.NET Core on Raspberry Pi


All .NET editions of /n software toolkits include libraries compiled for .NET Standard 1.4 and up. This article focuses on using the HTTP component from the IPWorks toolkit on a Raspberry Pi 3 running Raspbian Stretch.

For more information about .NET Core/.NET Standard support in /n software products, be sure to check out our Getting Started with .NET Core and .NET Standard article.

Installing the .NET Core Runtime on the Raspberry Pi

At the time this article is being written, only the .NET Core runtime is available on 32-bit ARM platforms. Since 32-bit ARM SDK builds aren't available, you'll need to use another machine to actually create and publish the .NET Core project. Please refer to this page on the .NET Core GitHub repo for the most up-to-date information.

To install the .NET Core Runtime on the Raspberry Pi, follow the instructions from Step 3 onwards in this MSDN blog post.


After getting a new .NET Core console application project set up on your development machine, and adding the IPWorks library to it, you should be able to copy the following code to the auto-generated Program.cs file.

You'll need to supply your own value for http.RuntimeLicense in order for the program to run successfully after you transfer it to your Raspberry Pi. Refer to the Getting Started with .NET Core and .NET Standard article for information about how to do this. You may also need to change the namespace.

using nsoftware.IPWorks; using System; using System.IO; namespace DotNetCoreTest { class Program { static int percentage = 0; static void Main(string[] args) { Http http = new Http(); http.RuntimeLicense = ""; // Put your RuntimeLicense value here! http.OnConnected += (s, e) => Console.WriteLine($"Connected {e.Description}-{e.StatusCode}"); http.OnDisconnected += (s, e) => Console.WriteLine($"Disconnected {e.Description}-{e.StatusCode}"); http.OnStartTransfer += (s, e) => Console.WriteLine($"Start Transfer {e.Direction}"); http.OnEndTransfer += (s, e) => Console.WriteLine($"End Transfer {e.Direction}"); http.OnTransfer += (s, e) => { if (e.PercentDone % 5 == 0) { if (e.PercentDone != percentage) Console.WriteLine($"On Transfer {e.PercentDone}%-{e.BytesTransferred}"); percentage = e.PercentDone; } }; http.OnHeader += (s, e) => Console.WriteLine($"Header {e.Field}: {e.Value}"); http.OnConnectionStatus += (s, e) => Console.WriteLine($"Connection Status {e.StatusCode}-{e.Description}-{e.ConnectionEvent}"); Console.WriteLine("Start? Press enter"); Console.ReadLine(); http.LocalFile = Path.Combine(AppContext.BaseDirectory, "dotnet.tar.gz"); http.Get("https://dotnetcli.blob.core.windows.net/dotnet/Runtime/release/2.0.0/dotnet-runtime-latest-linux-arm.tar.gz"); Console.WriteLine("Done! (press enter to exit)"); Console.ReadLine(); } } }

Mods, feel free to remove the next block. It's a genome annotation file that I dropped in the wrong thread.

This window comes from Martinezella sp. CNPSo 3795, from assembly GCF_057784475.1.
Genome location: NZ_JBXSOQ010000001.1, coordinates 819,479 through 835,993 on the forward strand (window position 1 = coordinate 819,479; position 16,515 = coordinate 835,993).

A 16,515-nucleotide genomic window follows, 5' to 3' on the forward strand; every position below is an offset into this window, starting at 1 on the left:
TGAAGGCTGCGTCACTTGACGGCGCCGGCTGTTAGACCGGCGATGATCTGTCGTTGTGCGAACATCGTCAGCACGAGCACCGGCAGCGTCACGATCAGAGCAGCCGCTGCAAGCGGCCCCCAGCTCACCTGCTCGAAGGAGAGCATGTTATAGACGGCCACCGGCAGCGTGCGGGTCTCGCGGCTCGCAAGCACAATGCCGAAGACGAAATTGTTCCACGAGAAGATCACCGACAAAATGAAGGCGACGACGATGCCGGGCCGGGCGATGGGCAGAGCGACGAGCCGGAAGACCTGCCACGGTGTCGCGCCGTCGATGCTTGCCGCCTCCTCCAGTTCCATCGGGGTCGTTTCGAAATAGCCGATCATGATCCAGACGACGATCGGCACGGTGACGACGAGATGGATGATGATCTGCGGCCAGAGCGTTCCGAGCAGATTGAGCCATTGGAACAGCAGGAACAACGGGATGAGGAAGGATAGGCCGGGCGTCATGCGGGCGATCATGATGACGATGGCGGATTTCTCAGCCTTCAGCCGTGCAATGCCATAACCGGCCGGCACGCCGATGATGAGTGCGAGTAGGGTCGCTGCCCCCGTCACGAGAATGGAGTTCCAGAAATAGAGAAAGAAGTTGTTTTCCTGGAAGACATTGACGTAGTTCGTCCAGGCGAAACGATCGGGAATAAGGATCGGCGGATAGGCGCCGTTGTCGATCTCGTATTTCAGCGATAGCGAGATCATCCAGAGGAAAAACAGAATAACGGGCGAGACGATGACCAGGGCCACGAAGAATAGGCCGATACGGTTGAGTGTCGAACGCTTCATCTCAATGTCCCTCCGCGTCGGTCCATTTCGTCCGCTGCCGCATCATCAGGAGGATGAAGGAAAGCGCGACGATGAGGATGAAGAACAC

The program is quite simple, it just downloads a file and shows various messages as the download progresses. After building the project, you should publish it using the "Folder Profile" (Build > Publish...). Make a note of the "Target Location" in the "Publish" pane that comes up, because you'll need to copy that whole folder to your Raspberry Pi using your method of choice after publishing.

Running the Code on the Raspberry Pi

After you've copied the whole published folder to your Raspberry Pi, you should be able to navigate to it in a terminal and run dotnet DotNetCoreTest.dll (replacing "DotNetCoreTest" with your project name), and that's it! Below shows what the output should look like:

DotNetCoreTest code running on Raspberry Pi.

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